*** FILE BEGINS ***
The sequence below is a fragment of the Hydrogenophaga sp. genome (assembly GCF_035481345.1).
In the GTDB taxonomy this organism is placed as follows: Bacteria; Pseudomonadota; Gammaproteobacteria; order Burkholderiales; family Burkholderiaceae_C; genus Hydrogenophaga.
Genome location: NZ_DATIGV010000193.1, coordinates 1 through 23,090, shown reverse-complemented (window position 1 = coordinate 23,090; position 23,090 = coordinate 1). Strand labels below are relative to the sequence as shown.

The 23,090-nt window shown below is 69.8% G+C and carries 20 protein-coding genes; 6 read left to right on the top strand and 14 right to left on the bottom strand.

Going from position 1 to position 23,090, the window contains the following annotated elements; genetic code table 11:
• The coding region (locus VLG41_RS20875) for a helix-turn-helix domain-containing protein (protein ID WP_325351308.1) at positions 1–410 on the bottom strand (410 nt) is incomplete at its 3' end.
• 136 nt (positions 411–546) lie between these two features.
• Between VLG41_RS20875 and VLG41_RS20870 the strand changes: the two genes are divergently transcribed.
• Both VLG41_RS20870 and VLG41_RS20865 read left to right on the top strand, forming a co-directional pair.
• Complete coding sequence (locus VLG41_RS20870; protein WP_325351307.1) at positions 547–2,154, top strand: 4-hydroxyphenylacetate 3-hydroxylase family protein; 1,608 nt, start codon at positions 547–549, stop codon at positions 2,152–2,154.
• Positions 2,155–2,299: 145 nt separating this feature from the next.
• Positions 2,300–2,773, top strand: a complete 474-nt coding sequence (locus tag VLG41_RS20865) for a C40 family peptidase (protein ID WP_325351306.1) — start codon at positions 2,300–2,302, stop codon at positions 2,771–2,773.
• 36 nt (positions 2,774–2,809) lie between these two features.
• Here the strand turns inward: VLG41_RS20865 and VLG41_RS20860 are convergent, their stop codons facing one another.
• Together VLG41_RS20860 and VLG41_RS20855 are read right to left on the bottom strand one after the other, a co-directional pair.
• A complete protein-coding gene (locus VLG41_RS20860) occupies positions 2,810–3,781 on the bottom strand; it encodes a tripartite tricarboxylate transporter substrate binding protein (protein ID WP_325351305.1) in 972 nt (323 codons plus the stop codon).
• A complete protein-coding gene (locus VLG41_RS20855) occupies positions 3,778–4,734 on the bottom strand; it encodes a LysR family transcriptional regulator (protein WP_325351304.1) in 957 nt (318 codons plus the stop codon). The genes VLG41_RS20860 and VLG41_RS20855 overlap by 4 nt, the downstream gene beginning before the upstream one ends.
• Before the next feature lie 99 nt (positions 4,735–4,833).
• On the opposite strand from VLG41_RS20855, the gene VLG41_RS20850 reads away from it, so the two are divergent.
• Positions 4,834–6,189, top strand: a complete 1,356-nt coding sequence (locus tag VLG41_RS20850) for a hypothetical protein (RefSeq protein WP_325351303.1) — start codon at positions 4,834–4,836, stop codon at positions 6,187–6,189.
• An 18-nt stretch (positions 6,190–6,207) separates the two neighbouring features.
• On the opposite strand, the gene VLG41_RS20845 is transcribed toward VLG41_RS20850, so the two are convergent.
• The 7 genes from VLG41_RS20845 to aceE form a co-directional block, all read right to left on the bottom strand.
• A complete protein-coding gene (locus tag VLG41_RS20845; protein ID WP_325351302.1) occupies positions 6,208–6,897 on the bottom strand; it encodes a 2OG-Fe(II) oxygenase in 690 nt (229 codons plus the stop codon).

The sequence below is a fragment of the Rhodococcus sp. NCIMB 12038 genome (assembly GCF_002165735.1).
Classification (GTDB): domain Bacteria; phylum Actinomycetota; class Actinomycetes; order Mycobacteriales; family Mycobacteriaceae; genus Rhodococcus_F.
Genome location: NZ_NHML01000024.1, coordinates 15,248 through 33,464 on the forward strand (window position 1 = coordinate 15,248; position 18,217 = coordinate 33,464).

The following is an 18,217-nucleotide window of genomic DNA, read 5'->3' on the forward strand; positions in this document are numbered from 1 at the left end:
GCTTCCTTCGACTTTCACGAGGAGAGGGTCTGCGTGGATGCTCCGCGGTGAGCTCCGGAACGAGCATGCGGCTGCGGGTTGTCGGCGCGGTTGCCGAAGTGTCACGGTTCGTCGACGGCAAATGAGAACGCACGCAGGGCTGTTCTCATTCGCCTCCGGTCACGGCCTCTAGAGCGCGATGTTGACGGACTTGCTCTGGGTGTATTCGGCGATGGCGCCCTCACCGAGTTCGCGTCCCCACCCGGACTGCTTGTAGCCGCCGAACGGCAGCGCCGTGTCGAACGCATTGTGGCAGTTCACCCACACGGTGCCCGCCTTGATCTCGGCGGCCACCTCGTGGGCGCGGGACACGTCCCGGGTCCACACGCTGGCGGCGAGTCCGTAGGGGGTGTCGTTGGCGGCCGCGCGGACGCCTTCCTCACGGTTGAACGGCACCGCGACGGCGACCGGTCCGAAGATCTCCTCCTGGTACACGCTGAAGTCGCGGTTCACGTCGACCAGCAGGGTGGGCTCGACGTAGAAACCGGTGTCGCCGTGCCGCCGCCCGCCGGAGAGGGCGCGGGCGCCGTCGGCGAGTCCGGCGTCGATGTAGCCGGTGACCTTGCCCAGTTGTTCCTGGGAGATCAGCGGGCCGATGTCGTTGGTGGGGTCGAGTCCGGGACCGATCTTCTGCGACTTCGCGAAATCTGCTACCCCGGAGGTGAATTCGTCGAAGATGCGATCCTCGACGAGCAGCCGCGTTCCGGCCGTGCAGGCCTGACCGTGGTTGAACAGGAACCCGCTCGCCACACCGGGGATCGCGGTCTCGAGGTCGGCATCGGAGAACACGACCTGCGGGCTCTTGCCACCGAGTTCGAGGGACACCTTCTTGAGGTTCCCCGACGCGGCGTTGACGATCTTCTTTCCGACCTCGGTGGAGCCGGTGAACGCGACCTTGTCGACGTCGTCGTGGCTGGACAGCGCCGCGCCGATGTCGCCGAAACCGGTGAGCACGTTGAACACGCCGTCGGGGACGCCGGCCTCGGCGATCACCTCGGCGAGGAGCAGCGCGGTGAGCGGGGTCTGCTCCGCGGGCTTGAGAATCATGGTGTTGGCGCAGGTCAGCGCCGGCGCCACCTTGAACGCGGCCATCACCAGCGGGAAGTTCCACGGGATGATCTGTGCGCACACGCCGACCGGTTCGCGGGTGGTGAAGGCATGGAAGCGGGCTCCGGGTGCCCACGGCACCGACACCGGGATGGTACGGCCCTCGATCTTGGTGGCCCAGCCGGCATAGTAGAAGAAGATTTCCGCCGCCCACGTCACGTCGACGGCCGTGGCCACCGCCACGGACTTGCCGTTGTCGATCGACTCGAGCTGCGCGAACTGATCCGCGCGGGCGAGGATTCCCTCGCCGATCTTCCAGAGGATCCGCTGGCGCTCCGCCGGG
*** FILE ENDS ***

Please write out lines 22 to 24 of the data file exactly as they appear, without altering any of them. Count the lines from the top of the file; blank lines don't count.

• On the opposite strand, the gene VLG41_RS20845 is transcribed toward VLG41_RS20850, so the two are convergent.
• The 7 genes from VLG41_RS20845 to aceE form a co-directional block, all read right to left on the bottom strand.
• A complete protein-coding gene (locus tag VLG41_RS20845; protein ID WP_325351302.1) occupies positions 6,208–6,897 on the bottom strand; it encodes a 2OG-Fe(II) oxygenase in 690 nt (229 codons plus the stop codon).